The Port Hope Area Initiative is the largest environmental cleanup effort in Canadian history. Ottawa is spending $1.28-billion to contain 1.7-million cubic metres (m³) of low-level radioactive waste in Port Hope and Port Granby.
When you hear numbers like that, it’s hard to wrap your head around what they mean. Why does the project cost so much money? Just how much waste is 1.7-million m3? Where did all this waste come from? Where is it going?
The answers to those questions start back in 1932.
Short history of the nuclear industry in Port Hope
Eldorado Nuclear Limited (ENL) brought the nuclear industry to Port Hope. In the late 1920’s/early 1930’s, ENL discovered a mine in the Northwest Territories that contained uranium ore, the first such discovery in Canada. Radium can be extracted from uranium ore. It was in high demand for its ability to treat cancer.
By 1932, ENL needed a place to refine the uranium it was mining. Extracting usable radium from the uranium ore required the use of chemicals that were hard to come by in the north. The hub for chemical production at the time was southern Ontario, thus a refinery was built on Lake Ontario.
ENL chose Port Hope by pure happenstance. The small community had a wheat seed-cleaning plant not in use at the time, so ENL leased the mill in 1932, and purchased it a year later. By 1933, Port Hope had become the centre for radium refining in Canada. It would continue to refine radium until world War II.
In 1942, the Government of Canada ordered Eldorado to refine uranium. The U.S. needed a vast amount of uranium as part of the Manhattan Project, the name given to the building of nuclear weapons. The Port Hope facility’s primary role was to refine uranium ore and then ship it to the U.S.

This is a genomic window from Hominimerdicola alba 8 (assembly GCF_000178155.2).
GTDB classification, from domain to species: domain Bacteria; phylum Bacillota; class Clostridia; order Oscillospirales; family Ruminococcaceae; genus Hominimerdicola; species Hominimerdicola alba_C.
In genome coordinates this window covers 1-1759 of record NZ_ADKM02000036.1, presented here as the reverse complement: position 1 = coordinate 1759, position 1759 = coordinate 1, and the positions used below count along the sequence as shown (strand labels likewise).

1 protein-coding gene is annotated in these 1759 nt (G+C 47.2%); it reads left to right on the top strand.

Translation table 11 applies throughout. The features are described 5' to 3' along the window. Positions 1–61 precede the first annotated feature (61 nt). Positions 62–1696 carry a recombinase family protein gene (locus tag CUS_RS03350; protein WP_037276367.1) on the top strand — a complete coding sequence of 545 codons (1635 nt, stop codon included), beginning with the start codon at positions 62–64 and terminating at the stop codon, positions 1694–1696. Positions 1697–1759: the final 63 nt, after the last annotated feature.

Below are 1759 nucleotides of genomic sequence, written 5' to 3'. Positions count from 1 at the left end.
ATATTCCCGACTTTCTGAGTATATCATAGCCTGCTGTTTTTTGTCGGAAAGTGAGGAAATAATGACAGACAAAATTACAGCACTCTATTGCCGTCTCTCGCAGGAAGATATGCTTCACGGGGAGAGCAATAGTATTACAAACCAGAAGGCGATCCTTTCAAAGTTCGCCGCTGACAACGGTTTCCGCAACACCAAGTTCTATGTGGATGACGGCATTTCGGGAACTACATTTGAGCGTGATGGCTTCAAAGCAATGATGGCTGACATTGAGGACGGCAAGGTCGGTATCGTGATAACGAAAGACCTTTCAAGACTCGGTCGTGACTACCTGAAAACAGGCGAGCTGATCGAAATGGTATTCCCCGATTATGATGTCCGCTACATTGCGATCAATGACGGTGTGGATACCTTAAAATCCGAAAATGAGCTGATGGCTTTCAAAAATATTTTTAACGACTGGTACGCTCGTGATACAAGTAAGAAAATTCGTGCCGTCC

Because of the facility’s importance – and the growing market for refined uranium – the federal government took over Eldorado, making it a Crown corporation.
Eldorado would continue refining uranium and selling it to the U.S. and other countries until the 1960’s. Then, the U.S. stopped buying Canadian uranium.
Searching for new markets, Eldorado turned to nuclear energy. By the end of the 1960’s, the first nuclear plants in Canada were opened. They had CANDU reactors, which use a specific kind of fuel (uranium dioxide, aka uo²). The Port Hope Conversion Facility became the leading refinery for this fuel.
The nuclear energy industry blossomed in Ontario in the 1970’s. That same decade, concerns over radioactive waste and how it should be stored starting cropping up all around the Port Hope region.
From the 1930’s to 1970’s, Eldorado’s Port Hope Conversion Facility produced low-level waste. (“Low-level” simply refers to the level of radiation found within contaminated materials.)
Most commonly, low-level waste was a result of discarded soil, rock, and liquid generated when uranium or radium are extracted from uranium ore. However, it also included items such as rags, clothing, tools, and lab equipment that may have come into close contact with the radioactive materials.
This waste was stored on site or even discarded for public use, free of charge. Parks, ravines, and even people’s homes were built using radioactive waste. This became so commonplace that even now it’s hard to determine just how many homes reused this waste. The Port Hope Area Initiative suggests there is 572,000 m³ of waste in the Port Hope’s Harbour, the Highland Drive Municipal Landfill, and residential properties.
Between 1976-1981, efforts were made to reduce the level of radioactive waste in Port Hope.
More than 100,000 tons of contaminated soil was transferred to Chalk River Laboratories, northwest of Pembroke. Cleanup stopped when it wasn’t clear where the remaining waste should go: a long-term solution was needed. Meanwhile, there were public concerns about the safety of digging up and transporting contaminated soils within the town itself.